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Photo: Norwegian

Norwegian bids farewell to the Caribbean

Under pressure to drop unprofitable routes, Norwegian has reportedly decided to drop its routes to the French Caribbean islands.

After four years in Caribbean airspace, Norwegian has decided to abandon its routes to the French islands of Guadeloupe and Martinique from the US East Coast, Royal Caribbean Radio is reporting.

The struggling carrier confirms that services between to the French West Indies will not be renewed next season.

The flights between the United States (New York, Fort Lauderdale) and Canada (Montreal) and Aimé Césaire (Martinique), Pôle Caraïbes (Guadeloupe) and Félix Eboué (Guyana) will not be repeated from 2020.

Undergoing a capital increase of €310 million, the carrier is now opting to cut all unprofitable routes, despite an upward trend on the Caribbean routes.

The airline’s departure was initially “half-confirmed” by the tourist authorities of Martinique, namely Karine Mousseau, president of the Martinique Committee of Tourism.

Planes not full
But Royal Caribbean Radio attests that the communications department at Norwegian has been more affirmative.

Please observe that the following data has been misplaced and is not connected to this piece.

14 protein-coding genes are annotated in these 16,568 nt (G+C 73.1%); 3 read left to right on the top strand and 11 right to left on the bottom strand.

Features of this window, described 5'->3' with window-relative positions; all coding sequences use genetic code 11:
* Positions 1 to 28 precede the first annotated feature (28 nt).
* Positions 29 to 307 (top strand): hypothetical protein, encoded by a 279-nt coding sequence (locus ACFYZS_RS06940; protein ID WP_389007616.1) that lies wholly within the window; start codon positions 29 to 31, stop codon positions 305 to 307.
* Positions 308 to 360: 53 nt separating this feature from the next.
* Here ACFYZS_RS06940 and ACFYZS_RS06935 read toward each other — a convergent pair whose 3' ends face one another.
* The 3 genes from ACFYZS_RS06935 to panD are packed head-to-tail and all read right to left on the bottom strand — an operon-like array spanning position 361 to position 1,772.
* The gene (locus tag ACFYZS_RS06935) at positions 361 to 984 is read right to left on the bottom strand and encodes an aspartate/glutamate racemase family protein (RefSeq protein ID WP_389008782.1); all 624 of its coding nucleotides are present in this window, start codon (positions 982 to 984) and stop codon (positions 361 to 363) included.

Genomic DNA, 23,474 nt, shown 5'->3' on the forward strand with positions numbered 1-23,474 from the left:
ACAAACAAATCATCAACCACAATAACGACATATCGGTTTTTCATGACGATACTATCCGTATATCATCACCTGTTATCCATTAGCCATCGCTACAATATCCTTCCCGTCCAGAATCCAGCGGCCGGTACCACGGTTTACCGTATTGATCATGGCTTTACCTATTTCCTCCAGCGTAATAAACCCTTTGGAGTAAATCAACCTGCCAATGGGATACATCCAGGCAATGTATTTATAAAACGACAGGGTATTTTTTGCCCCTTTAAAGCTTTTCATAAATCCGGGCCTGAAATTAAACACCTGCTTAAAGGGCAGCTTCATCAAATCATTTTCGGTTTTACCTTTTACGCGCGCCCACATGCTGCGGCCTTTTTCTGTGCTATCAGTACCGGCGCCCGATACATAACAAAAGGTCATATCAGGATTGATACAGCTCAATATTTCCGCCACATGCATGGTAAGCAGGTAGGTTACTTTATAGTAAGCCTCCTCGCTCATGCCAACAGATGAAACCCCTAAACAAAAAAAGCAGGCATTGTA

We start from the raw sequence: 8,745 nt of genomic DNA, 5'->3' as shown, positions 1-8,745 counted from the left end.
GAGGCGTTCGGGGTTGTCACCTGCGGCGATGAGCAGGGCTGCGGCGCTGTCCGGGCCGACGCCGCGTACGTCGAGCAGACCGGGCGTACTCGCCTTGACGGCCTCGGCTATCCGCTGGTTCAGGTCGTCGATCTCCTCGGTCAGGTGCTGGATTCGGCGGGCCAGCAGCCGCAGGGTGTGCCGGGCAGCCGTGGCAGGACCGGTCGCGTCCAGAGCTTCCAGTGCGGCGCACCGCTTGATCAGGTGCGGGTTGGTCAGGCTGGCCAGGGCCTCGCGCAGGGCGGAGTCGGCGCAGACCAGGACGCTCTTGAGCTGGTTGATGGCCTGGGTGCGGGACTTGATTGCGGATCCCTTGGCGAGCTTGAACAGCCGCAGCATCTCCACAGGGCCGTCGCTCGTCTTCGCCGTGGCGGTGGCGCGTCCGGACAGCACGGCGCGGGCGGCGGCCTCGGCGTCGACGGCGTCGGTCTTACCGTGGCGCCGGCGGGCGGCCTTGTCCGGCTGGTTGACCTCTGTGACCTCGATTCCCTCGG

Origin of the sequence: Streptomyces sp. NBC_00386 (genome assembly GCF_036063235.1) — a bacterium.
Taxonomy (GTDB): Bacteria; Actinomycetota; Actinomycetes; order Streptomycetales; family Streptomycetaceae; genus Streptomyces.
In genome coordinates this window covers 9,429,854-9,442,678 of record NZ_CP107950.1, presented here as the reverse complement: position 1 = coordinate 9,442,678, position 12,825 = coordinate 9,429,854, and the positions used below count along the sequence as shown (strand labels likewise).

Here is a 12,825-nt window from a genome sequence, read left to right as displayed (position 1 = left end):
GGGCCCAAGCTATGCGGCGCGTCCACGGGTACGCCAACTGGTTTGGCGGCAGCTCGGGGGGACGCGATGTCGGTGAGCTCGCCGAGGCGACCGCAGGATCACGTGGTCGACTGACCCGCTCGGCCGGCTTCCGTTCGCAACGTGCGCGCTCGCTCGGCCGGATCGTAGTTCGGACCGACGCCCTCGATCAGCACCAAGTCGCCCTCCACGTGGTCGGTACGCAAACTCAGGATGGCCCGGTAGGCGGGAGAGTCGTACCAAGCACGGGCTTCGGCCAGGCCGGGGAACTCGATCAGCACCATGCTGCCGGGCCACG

“A commercial decision was made not to renew our seasonal operations in the West Indies, as we realise that we have not achieved the desired profitability,” Marion Lamure, in charge of communications at Norwegian in France, tells the pan-Caribbean radio station.

“The planes were not full in either direction, otherwise we would have seen a change in terms of occupancy, especially on behalf of Americans flying to the Caribbean, but these operations are not profitable enough knowing that the company has launched a cost reduction plan.”

Lamure continues: “Our local partners played the game to make the routes known, but they did not appeal to the West Indians. The bulk of the travellers come mainly from the US. If we take the 2017-18 season, the flight refills at departure from [Martinique capital] Fort-de-France were not satisfactory.”

The airport authorities in Montreal are reportedly still trying to convince the airline not to drop the routes.

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